Tiny Reviews: David Caldwell-Mason, Michael Feinberg, Andrei Pushkarev, Flu(o), Massimorganti Quartet & Parallaxe

Tiny Reviews edition!

Featured album: David Caldwell-Mason Cold Snap.

Plus:  Michael Feinberg The Elvin Jones Project, Andrei Pushkarev Bach VibrationsFlu(o) Encore Remuants, Massimorganti Quartet Musiplano, and Parallaxe Der Zweite Raum.



David Caldwell-Mason – Cold Snap

David Caldwell-Mason - "Cold Snap"Possessing an intuitive knack at creating strong melodies, pianist David Caldwell-Mason displays that he also knows how to showcase them.  Because there’s more to the melody than just making it memorable.  Equally important are the abstractions and sleights-of-hand, the heady deconstructions and altered restatements of the melody to get it to sit plumb with the other song elements while simultaneously keeping things interesting.  On Cold Snap, Caldwell-Mason nails it.

Your album personnel:  David Caldwell-Mason (piano), Kellen Harrison (bass), and Ari Hoenig (drums).

There is a clear pop music presence to this msuic, and Caldwell-Mason’s unpretentious embrace of that characteristic allows him to mutate it into shapes and sizes that take it a refreshing distance from a product designed for mass consumption, all the while ending up with a recording that might just appeal to the tastes of that same crowd.

The album opens with “Unfold.”  A melody with an appealing staggered gait, it triggers a sense of deja vu, of something memorable dipped in nostalgia of things past.  “Don’t Worry, Mama” is a series of diagonal passes perpetually intersecting… a game of hopscotch where the chalk lines never stay in one place.  The playfulness with the motion around melodies continues on “With Fear and Trembling,” where Caldwell-Mason develops phrasings on piano like mysterious staircases leading upward, then glides down the bannister before beginning the climb all over again.  His rendition of Beyonce’s “Single Ladies” is genuine and unironic, which is the reason he’s able to pull it off.  He treats the composition’s melody with care and respect, and then launches off into his own view of the song from there.

It’s an album of moments like these.  Music that remains fun and easy to engage.

This album is Self-Produced.

Jazz from the

Available at Amazon: CD | MP3


Other Albums of Interest:


Michael Feinberg – The Elvin Jones Project

Michael Feinberg - "The Elvin Jones Project"Bassist Michael Feinberg‘s inspiration for this album was the result of his observations of the relationships various Coltrane bassists had with drummer Elvin Jones. For this session, he has drummer-extraordinaire Billy Hart sitting in “Elvin’s chair”… an inspired choice that gives the room some extra space to breathe.  A wonderful album of beautifully textured music, and one hundred percent Jazz, top-shelf vintage.

Your album personnel: Michael Feinberg (bass), Billy Hart (drums), George Garzone (sax), Tim Hagans (trumpet), Leo Genovese (piano), and guest: Alex Wintz (guitar).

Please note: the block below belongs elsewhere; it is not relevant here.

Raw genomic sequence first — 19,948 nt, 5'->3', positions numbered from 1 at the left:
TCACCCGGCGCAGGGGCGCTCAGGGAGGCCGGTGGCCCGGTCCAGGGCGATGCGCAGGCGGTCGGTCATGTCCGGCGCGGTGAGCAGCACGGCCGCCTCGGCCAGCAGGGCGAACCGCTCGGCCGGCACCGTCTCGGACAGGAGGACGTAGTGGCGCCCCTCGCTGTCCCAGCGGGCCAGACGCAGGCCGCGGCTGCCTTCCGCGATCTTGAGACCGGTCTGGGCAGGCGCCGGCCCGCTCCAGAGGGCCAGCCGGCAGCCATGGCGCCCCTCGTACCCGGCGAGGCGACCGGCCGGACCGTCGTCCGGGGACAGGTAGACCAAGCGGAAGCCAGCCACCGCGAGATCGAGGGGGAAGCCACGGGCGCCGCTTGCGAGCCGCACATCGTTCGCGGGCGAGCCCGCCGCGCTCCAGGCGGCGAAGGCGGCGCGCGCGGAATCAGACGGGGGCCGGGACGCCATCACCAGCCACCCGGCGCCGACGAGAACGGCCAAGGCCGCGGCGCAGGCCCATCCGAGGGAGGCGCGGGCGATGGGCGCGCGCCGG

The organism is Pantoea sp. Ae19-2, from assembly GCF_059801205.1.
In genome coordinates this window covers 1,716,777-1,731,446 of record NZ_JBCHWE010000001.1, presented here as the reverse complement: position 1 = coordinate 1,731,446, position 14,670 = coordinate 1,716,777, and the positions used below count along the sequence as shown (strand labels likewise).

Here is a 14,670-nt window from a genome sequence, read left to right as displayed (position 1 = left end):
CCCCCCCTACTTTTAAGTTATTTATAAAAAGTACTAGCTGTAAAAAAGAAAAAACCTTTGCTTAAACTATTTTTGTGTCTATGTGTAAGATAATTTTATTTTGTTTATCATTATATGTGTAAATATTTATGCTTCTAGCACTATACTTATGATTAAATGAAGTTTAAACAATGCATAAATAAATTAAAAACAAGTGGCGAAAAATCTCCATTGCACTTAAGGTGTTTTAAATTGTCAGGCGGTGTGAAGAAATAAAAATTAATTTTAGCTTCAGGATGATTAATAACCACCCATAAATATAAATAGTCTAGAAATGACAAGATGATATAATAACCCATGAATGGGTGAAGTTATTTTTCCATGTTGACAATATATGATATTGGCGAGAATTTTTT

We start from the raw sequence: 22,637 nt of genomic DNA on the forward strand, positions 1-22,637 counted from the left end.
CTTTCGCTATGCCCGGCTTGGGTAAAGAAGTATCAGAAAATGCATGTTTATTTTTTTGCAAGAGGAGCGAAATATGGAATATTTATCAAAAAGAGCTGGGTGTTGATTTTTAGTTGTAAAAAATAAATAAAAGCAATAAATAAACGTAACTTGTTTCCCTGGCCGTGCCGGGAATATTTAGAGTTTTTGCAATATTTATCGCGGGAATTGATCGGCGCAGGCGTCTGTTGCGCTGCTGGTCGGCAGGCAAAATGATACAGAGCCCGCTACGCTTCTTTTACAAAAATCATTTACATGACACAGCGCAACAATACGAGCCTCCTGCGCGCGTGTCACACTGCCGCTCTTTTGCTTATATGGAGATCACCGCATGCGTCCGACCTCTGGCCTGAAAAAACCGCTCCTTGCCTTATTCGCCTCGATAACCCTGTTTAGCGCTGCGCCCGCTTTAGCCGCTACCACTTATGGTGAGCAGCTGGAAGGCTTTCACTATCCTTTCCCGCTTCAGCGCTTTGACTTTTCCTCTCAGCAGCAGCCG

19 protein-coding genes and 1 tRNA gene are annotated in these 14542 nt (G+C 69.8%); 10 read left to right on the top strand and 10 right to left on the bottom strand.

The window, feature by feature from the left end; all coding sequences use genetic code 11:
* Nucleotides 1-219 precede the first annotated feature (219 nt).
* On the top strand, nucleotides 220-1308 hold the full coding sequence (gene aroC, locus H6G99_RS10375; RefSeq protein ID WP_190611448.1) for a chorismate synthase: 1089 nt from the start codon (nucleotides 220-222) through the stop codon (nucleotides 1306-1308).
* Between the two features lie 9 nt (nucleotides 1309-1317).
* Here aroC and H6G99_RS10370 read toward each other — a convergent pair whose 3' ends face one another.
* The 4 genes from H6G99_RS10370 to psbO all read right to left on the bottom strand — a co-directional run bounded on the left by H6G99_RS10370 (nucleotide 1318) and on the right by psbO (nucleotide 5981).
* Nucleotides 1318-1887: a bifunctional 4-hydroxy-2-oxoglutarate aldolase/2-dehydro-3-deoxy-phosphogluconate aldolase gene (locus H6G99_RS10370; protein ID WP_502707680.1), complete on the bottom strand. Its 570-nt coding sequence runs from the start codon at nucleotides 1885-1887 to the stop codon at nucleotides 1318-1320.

Released on the Sunnyside Records label.

Available at eMusic.


Andrei Pushkarev – Bach Vibrations

Andrei Pushkarev - "Bach Vibrations"Solo vibraphone performance of Bach’s “Inventions For Two Voices.” A surprisingly vibrant album, and not unlike how pianist Bill Evans would approach jazz through classical music. Nice.

Your album personnel: Andrei Pushkarev (vibes).

Released on the Gramola Records label.

Available at eMusic.


Flu(o) – Encore Remuants

Flu(o) - "Encore Remuants"Modern jazz-rock fusion, often heavier on the latter of those two elements. Electronic effects, mostly for the sake of textural dissonance. Some interesting moments. I don’t know if Cuong Vu was the father of this type of jazz-rock fusion, but this album sounds as if inspired by him.

Your album personnel: Christian Pruvost (trumpet), Olivier Benoit (guitar), Stefan Orins (piano), Christophe Hache (bass), and Peter Orins (drums)

Released on the Circum-disc label.

Available at eMusic.


Massimorganti Quartet – Musiplano

Massimorganti Quartet - "Musiplano"Trombonist Massimo Morganti leads a peaceable quartet in an exploration of the melodic side of trombone.  A few covers, a few originals.  It’s mostly straight-ahead jazz, though with a modern flair, both in terms of composition and the occasional use of effects.  Very likable.

Your album personnel:  Massimo Morganti (trombone), Angelo Lazzeri (guitar),  Gabriele Pesaresi (bass), and Stefano Paolini (drums).

Released on the Neuklang Records label.  Stream an album track on their soundcloud page.

Available at eMusic.


Parallaxe – Der Zweite Raum

Parallaxe - "Der Zweite Raum"The Parallaxe quartet is very much from the mod Euro-Jazz scene, which means you’ll get some avant-garde-ish stuttering tempos and angular melodies, but somehow they’ll fit in some time to swing and bop, too.  Enjoyable album.

Your album personnel: Daniel Schmitz (trumpet), Oliver Maas (piano), Jan Östreich (bass), and Christian Fischer (drums).

Released on the Gligg Records label.

Available at eMusic.



The David Caldwell-Mason review is original to Bird is the Worm, but portions of the other reviews were originally used in my Jazz Picks weekly article for eMusic, so here’s some language protecting their rights to that reprinted material as the one to hire me to write about new jazz arrivals to their site…

“New Arrivals Jazz Picks,“ and “New Arrivals Jazz Picks“ and “New Arrivals Jazz Picks” reprints courtesy of eMusic.com, Inc.
© 2012  eMusic.com, Inc.

As always, my sincere thanks to eMusic for the gig.  Cheers.